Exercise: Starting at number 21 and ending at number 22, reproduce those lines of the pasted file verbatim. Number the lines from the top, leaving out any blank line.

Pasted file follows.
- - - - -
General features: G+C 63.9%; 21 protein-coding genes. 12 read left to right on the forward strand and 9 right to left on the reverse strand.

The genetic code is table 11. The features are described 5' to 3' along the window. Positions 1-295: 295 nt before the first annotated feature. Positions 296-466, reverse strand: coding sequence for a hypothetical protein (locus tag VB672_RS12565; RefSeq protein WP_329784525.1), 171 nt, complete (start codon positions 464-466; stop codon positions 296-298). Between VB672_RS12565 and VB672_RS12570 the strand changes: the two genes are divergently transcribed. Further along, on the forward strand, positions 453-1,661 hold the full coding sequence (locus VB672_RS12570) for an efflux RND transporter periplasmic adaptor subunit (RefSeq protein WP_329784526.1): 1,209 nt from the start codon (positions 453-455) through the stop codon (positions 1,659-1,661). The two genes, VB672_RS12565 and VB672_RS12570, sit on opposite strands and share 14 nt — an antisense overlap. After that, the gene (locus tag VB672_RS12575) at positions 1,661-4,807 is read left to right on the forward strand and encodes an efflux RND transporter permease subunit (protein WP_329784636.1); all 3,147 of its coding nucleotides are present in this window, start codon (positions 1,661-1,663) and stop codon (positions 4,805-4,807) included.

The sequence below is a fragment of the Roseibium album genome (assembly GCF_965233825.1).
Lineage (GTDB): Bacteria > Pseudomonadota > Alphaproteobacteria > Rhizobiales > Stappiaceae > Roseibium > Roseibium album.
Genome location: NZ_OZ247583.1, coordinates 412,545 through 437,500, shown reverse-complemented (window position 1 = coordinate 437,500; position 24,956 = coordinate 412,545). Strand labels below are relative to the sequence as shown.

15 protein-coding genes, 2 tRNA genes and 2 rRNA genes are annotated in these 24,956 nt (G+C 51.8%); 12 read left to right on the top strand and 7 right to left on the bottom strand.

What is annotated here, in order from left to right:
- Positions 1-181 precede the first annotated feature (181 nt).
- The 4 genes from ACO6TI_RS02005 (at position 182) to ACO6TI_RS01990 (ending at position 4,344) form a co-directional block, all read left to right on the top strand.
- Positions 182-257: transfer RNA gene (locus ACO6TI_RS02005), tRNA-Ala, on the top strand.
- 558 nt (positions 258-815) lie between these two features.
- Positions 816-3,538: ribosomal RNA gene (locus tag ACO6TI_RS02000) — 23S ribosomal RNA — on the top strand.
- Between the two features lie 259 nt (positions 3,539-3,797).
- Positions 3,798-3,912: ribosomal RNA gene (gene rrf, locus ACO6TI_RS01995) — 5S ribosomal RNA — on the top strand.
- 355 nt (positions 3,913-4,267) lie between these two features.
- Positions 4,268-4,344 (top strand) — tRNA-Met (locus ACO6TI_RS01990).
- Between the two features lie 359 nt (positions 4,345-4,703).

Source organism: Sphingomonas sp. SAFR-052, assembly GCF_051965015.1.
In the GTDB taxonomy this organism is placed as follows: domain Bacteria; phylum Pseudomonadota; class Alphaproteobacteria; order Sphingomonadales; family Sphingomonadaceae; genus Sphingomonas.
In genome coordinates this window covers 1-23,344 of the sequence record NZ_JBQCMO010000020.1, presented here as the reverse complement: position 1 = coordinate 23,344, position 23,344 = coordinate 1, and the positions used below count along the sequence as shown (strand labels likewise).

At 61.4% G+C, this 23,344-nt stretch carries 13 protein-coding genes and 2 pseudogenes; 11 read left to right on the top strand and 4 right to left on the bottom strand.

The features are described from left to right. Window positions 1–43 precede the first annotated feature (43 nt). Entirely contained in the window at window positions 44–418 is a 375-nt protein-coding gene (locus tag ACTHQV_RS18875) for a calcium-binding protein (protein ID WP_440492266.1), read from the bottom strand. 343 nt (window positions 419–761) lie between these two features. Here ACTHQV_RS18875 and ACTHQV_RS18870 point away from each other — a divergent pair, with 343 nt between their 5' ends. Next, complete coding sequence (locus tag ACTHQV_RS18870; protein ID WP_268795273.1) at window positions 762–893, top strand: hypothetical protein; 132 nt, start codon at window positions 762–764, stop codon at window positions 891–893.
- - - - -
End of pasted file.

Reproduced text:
At 61.4% G+C, this 23,344-nt stretch carries 13 protein-coding genes and 2 pseudogenes; 11 read left to right on the top strand and 4 right to left on the bottom strand.

The features are described from left to right. Window positions 1–43 precede the first annotated feature (43 nt). Entirely contained in the window at window positions 44–418 is a 375-nt protein-coding gene (locus tag ACTHQV_RS18875) for a calcium-binding protein (protein ID WP_440492266.1), read from the bottom strand. 343 nt (window positions 419–761) lie between these two features. Here ACTHQV_RS18875 and ACTHQV_RS18870 point away from each other — a divergent pair, with 343 nt between their 5' ends. Next, complete coding sequence (locus tag ACTHQV_RS18870; protein ID WP_268795273.1) at window positions 762–893, top strand: hypothetical protein; 132 nt, start codon at window positions 762–764, stop codon at window positions 891–893.